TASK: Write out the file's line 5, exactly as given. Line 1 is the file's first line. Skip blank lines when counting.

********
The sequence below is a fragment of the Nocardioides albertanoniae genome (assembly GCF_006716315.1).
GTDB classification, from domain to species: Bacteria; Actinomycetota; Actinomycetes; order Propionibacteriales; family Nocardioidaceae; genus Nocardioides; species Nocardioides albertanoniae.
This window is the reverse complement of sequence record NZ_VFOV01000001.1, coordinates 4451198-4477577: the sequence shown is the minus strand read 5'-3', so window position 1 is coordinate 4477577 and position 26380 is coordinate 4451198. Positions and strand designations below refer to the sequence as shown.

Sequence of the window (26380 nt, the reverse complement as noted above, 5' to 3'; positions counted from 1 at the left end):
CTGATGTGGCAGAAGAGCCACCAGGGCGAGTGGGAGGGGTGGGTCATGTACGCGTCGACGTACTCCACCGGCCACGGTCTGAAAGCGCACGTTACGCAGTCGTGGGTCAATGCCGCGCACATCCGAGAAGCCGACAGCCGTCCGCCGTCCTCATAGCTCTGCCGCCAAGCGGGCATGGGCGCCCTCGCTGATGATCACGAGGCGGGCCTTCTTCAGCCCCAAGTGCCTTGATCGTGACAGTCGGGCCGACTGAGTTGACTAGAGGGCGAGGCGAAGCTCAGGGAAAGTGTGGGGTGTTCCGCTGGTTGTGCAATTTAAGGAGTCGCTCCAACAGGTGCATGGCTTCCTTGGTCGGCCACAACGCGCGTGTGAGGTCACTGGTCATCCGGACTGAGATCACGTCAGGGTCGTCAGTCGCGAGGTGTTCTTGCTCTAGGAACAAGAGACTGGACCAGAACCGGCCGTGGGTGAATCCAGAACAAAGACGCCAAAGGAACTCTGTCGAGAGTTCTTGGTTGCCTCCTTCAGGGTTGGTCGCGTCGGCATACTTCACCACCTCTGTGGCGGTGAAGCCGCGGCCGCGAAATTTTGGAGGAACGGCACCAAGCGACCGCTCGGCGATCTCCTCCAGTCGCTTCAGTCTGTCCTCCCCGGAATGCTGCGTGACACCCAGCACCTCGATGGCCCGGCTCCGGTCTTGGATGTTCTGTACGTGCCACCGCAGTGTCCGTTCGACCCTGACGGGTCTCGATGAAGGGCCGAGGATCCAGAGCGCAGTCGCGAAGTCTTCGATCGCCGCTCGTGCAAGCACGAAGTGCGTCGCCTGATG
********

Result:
CTGATGTGGCAGAAGAGCCACCAGGGCGAGTGGGAGGGGTGGGTCATGTACGCGTCGACGTACTCCACCGGCCACGGTCTGAAAGCGCACGTTACGCAGTCGTGGGTCAATGCCGCGCACATCCGAGAAGCCGACAGCCGTCCGCCGTCCTCATAGCTCTGCCGCCAAGCGGGCATGGGCGCCCTCGCTGATGATCACGAGGCGGGCCTTCTTCAGCCCCAAGTGCCTTGATCGTGACAGTCGGGCCGACTGAGTTGACTAGAGGGCGAGGCGAAGCTCAGGGAAAGTGTGGGGTGTTCCGCTGGTTGTGCAATTTAAGGAGTCGCTCCAACAGGTGCATGGCTTCCTTGGTCGGCCACAACGCGCGTGTGAGGTCACTGGTCATCCGGACTGAGATCACGTCAGGGTCGTCAGTCGCGAGGTGTTCTTGCTCTAGGAACAAGAGACTGGACCAGAACCGGCCGTGGGTGAATCCAGAACAAAGACGCCAAAGGAACTCTGTCGAGAGTTCTTGGTTGCCTCCTTCAGGGTTGGTCGCGTCGGCATACTTCACCACCTCTGTGGCGGTGAAGCCGCGGCCGCGAAATTTTGGAGGAACGGCACCAAGCGACCGCTCGGCGATCTCCTCCAGTCGCTTCAGTCTGTCCTCCCCGGAATGCTGCGTGACACCCAGCACCTCGATGGCCCGGCTCCGGTCTTGGATGTTCTGTACGTGCCACCGCAGTGTCCGTTCGACCCTGACGGGTCTCGATGAAGGGCCGAGGATCCAGAGCGCAGTCGCGAAGTCTTCGATCGCCGCTCGTGCAAGCACGAAGTGCGTCGCCTGATG